And those are big thoughts for someone who is just two.
I love you, Sugar Pie. Right up to the moon and back,
Back when we first found out we were expecting another baby, we spent a few days coming up with a silly name to use until the kiddo comes out, like we did with Floyd. It seems a little funny to spend time on a joke name when it took us about 9 months to come up with Bug's real one, but it's just nice to call the thing something other than 'baby' all the time.
I've mentioned befre that Schmoopsie is a big BYU fan. While I was throwing around Bernards and Herberts, Paddy suggested we call this fetus Jimmer.
You know, the Jimmer. Jimmer'd. That guy.
And don't get me wrong, I enjoyed watching the guy play ball. Stacey and I took the boys to the last BYU basketball game of the year and had a great time watching the circus. But really-- Jimmer? I explained over and over again that the reason Jimmer wasn't funny was because people would think we were serious. Between the ridiculous Jimmer-mania that occurred around these parts and the fact that Paddy's father's name was James, I was nervous that people would think that we were really, seriously considering naming the kiddo Jimmer.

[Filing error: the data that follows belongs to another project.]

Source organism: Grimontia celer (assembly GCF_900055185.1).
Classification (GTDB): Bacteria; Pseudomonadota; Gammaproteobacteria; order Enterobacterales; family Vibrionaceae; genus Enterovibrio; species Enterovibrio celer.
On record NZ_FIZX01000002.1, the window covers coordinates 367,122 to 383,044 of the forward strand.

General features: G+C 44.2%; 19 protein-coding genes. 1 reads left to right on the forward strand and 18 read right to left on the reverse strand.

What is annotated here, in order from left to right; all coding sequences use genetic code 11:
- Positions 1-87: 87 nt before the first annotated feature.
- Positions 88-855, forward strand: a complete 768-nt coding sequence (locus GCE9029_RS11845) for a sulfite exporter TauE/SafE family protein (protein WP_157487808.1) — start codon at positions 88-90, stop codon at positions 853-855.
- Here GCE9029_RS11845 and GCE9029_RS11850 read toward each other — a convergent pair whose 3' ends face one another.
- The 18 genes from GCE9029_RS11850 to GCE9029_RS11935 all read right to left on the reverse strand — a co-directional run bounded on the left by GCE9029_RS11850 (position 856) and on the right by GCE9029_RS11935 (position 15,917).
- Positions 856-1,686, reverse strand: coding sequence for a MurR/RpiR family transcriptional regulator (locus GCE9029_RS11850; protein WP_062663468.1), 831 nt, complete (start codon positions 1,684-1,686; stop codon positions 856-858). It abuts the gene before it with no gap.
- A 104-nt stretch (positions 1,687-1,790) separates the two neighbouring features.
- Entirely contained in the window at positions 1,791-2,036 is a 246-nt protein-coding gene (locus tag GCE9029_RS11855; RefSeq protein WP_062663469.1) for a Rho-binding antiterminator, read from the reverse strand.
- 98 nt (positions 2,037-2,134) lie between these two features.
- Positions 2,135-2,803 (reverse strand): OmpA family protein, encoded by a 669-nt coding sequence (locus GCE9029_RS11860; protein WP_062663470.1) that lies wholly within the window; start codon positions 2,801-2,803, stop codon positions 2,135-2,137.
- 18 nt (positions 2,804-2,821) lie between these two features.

Which, to be very clear, we're not. There will be no Jimmer in our family.
So we compromised, and Paddy calls the kiddo Jimmer in private, while we call him Sherman everywhere else.
Oh, that's right. HIM. We call him Sherman. Based on facebook and the blog poll, 56% of you were wrong.
I have been a happy dog owner for almost 3 and a half years. We love our puppy, but let's be honest. Any one familiar with dogs, particularly large breeds, who tells you that dogs are not completely disgusting creatures is a liar. Or they're selling something. (Probably a dog.) Our dog is wonderful, happy, pleasant, loyal, lazy, and... gross. She eats her own poop and drinks out of the toilet, ok? Freakin' sicko.
Now, in the interest of full disclosure for any of you weighing your options, let me fill you in on a little secret. I have been a happy mother for just short of 2 years. I have come in direct, personal contact with EXPONENTIALLY more poop because of my daughter than I ever dreamed of touching with the dog.